Global warming is not the same as climate change; it is a component of it. Climate change includes both human- and naturally-produced warming. For example, emissions from volcanic eruptions and coal-burning utilities contribute to climate change but only the emissions from coal-burning utilities contribute to global warming.

As Earth's atmospheric temperature increases, Antarctica's ice pack decreases. In addition to the increase in global sea level as the Antarctic ice sheet melts, there is also an increase in global temperatures. Without white snow and ice to reflect the Sun's rays, the remaining darker surfaces will absorb solar radiation, further increasing the temperature of Earth's atmosphere. The higher temperatures will result in more extreme weather events.

Review the section on Climate Change in Antarctica.


13h. Explain the natural and human causes of climate change on Earth

  • How is climate change related to the Industrial Revolution?
  • What are some examples of natural causes of climate change?
  • What are greenhouse gases?

Earth's average surface temperature has been increasing since the late 19th century, coinciding with the increase in carbon dioxide emissions from the Industrial Revolution.

  • Coal and later petroleum and natural gas were the fuel sources that powered the new technologies of the Industrial Revolution, including the steam engine.
  • Burning coal and other fossil fuels releases carbon dioxide and other greenhouse gases into the atmosphere.
  • Greenhouse gases, including carbon dioxide, nitrous oxide, methane, water vapor, and chlorofluorocarbons, trap heat in the atmosphere, eventually raising Earth's surface temperature.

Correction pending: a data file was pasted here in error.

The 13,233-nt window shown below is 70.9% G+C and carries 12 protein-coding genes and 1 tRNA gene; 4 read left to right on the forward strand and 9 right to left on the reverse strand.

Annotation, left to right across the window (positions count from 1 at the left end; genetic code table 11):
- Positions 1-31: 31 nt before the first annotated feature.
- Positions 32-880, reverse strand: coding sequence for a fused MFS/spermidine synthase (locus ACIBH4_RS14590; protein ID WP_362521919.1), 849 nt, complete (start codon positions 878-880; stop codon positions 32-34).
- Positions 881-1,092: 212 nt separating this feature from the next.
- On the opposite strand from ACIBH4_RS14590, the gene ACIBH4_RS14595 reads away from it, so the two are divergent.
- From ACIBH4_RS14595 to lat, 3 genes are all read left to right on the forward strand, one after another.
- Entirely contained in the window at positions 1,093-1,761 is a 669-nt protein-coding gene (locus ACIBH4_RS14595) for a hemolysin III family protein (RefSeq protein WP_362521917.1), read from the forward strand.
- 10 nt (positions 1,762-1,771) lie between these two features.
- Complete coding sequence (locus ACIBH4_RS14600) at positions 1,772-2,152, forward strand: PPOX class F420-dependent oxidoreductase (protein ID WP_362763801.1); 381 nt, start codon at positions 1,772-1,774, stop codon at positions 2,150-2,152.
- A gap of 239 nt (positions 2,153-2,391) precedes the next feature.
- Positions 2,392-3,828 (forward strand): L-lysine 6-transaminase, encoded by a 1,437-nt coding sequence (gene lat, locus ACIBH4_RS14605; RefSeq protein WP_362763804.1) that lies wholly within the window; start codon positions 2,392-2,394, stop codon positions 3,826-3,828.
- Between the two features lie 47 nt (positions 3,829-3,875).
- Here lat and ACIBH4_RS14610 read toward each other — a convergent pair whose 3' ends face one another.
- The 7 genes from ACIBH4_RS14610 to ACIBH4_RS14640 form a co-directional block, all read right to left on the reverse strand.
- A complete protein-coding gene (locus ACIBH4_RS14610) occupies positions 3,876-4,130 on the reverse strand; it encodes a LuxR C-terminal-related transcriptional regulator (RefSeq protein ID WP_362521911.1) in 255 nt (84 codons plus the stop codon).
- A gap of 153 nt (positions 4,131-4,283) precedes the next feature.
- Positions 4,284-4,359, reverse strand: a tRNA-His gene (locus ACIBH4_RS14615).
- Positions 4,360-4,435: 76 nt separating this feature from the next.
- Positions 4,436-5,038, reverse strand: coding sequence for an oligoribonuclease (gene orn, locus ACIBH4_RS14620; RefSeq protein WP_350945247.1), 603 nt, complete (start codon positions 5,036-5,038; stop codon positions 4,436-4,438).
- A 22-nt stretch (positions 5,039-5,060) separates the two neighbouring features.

• Although greenhouse gases, with the exception of chlorofluorocarbons, are naturally occurring, they have been released in far greater quantities than is natural since the beginning of the Industrial Revolution.

Natural processes also emit greenhouse gases and contribute to climate change in other ways. Volcanoes, for example, emit carbon dioxide. Changes in Earth's orbit, ocean currents, and solar intensity can also affect climate change.

Review the section on Climate Change in Antarctica.


13i. Describe how the amount of ozone in the stratosphere above the South Pole changes during the seasons

  • What role do polar stratospheric clouds play in seasonal ozone depletion?
  • Why does stratospheric ozone thin between September and December?

Stratospheric ozone levels over the South Pole vary seasonally due primarily to Earth's tilted axis of rotation and air circulation patterns. During the winter months, June to September, ozone levels increase and begin to decrease in the spring.

  • Polar stratospheric clouds, which form during the winter months, provide the conditions for ozone destruction by trapping chlorine and nitric acid.
  • When sunlight returns to the South Pole in the spring, it reacts with the trapped chemicals, destroying the ozone.
  • Thus, stratospheric ozone thins with the loss of cloud cover and the constant exposure of the South Pole to sunlight.